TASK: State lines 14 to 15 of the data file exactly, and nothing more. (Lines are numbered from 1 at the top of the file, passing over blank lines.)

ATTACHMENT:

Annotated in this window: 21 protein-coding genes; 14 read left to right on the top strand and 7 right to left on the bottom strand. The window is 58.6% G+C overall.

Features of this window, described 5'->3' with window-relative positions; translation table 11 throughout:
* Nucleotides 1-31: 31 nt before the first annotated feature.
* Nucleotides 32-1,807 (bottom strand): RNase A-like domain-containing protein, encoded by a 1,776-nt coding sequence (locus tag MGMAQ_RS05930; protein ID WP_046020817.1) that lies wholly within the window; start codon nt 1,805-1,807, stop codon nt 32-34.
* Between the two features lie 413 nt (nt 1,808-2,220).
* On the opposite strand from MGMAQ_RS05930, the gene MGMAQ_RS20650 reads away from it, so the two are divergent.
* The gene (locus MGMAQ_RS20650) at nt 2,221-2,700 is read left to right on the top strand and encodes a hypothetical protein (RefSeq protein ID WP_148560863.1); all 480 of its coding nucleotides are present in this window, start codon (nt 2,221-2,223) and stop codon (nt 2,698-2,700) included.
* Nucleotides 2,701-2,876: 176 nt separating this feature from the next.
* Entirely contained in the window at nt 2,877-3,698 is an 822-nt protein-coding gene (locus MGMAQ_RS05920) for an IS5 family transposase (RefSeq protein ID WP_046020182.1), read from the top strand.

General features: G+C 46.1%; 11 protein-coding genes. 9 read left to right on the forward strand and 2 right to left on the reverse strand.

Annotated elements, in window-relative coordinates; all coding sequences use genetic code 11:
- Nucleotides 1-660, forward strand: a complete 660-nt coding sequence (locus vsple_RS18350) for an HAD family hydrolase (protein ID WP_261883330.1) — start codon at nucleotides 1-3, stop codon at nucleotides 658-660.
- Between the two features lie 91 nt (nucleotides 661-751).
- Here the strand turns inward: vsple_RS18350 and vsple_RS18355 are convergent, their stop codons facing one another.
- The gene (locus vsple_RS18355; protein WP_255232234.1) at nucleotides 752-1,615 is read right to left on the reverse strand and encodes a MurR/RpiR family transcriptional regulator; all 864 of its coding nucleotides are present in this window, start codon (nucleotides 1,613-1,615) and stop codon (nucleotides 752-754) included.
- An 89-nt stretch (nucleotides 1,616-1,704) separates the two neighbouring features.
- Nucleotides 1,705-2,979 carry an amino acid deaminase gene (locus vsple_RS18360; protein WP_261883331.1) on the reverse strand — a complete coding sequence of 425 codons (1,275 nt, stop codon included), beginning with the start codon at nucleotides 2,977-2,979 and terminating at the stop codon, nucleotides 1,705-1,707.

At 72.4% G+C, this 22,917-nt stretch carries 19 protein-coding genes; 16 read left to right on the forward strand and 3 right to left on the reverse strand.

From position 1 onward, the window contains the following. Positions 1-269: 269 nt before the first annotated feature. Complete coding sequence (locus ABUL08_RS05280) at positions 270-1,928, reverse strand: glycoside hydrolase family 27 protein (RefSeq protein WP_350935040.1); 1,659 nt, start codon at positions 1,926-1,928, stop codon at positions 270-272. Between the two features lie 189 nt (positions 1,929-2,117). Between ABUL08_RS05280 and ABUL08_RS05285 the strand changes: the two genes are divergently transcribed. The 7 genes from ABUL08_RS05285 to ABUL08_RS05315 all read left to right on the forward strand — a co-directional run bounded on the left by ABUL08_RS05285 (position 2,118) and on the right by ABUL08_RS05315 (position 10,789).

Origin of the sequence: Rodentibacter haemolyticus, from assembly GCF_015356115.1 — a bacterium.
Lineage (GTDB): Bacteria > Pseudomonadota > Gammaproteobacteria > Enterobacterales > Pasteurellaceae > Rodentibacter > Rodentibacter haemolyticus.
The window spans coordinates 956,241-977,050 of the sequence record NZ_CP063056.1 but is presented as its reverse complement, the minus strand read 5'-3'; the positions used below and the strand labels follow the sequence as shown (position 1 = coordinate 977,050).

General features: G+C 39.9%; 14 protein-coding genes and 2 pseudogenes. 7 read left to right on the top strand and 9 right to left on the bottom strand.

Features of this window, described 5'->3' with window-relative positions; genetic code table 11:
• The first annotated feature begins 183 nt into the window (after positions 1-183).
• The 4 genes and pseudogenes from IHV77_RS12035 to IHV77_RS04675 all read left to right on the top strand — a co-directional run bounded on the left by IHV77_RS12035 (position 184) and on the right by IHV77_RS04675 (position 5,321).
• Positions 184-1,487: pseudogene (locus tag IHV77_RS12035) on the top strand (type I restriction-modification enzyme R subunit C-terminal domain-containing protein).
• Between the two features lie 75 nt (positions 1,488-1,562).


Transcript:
- Here the strand turns inward: vsple_RS18350 and vsple_RS18355 are convergent, their stop codons facing one another.
- The gene (locus vsple_RS18355; protein WP_255232234.1) at nucleotides 752-1,615 is read right to left on the reverse strand and encodes a MurR/RpiR family transcriptional regulator; all 864 of its coding nucleotides are present in this window, start codon (nucleotides 1,613-1,615) and stop codon (nucleotides 752-754) included.